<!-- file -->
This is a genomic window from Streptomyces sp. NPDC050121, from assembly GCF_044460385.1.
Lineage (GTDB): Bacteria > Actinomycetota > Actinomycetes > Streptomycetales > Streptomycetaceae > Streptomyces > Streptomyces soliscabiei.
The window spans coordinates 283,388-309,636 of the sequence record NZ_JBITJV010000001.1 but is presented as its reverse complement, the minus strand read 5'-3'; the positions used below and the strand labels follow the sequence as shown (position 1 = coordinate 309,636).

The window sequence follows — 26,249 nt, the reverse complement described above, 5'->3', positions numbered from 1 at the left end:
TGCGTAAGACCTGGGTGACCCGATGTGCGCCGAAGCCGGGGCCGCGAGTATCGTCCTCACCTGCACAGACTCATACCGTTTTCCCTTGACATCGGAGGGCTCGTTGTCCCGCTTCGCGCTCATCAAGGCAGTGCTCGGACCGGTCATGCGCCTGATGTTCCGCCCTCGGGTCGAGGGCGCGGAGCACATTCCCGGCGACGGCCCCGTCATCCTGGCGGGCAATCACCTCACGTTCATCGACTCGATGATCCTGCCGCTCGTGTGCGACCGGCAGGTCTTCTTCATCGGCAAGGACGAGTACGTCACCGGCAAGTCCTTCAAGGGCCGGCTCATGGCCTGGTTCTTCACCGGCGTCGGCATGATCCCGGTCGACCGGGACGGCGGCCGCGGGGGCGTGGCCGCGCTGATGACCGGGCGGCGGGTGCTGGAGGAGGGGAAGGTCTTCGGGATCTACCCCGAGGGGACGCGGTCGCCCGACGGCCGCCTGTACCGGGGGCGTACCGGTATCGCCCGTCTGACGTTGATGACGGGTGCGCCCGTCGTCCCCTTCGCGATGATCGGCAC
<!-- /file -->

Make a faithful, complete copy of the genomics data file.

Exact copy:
This is a genomic window from Streptomyces sp. NPDC050121, from assembly GCF_044460385.1.
Lineage (GTDB): Bacteria > Actinomycetota > Actinomycetes > Streptomycetales > Streptomycetaceae > Streptomyces > Streptomyces soliscabiei.
The window spans coordinates 283,388-309,636 of the sequence record NZ_JBITJV010000001.1 but is presented as its reverse complement, the minus strand read 5'-3'; the positions used below and the strand labels follow the sequence as shown (position 1 = coordinate 309,636).

The window sequence follows — 26,249 nt, the reverse complement described above, 5'->3', positions numbered from 1 at the left end:
TGCGTAAGACCTGGGTGACCCGATGTGCGCCGAAGCCGGGGCCGCGAGTATCGTCCTCACCTGCACAGACTCATACCGTTTTCCCTTGACATCGGAGGGCTCGTTGTCCCGCTTCGCGCTCATCAAGGCAGTGCTCGGACCGGTCATGCGCCTGATGTTCCGCCCTCGGGTCGAGGGCGCGGAGCACATTCCCGGCGACGGCCCCGTCATCCTGGCGGGCAATCACCTCACGTTCATCGACTCGATGATCCTGCCGCTCGTGTGCGACCGGCAGGTCTTCTTCATCGGCAAGGACGAGTACGTCACCGGCAAGTCCTTCAAGGGCCGGCTCATGGCCTGGTTCTTCACCGGCGTCGGCATGATCCCGGTCGACCGGGACGGCGGCCGCGGGGGCGTGGCCGCGCTGATGACCGGGCGGCGGGTGCTGGAGGAGGGGAAGGTCTTCGGGATCTACCCCGAGGGGACGCGGTCGCCCGACGGCCGCCTGTACCGGGGGCGTACCGGTATCGCCCGTCTGACGTTGATGACGGGTGCGCCCGTCGTCCCCTTCGCGATGATCGGCAC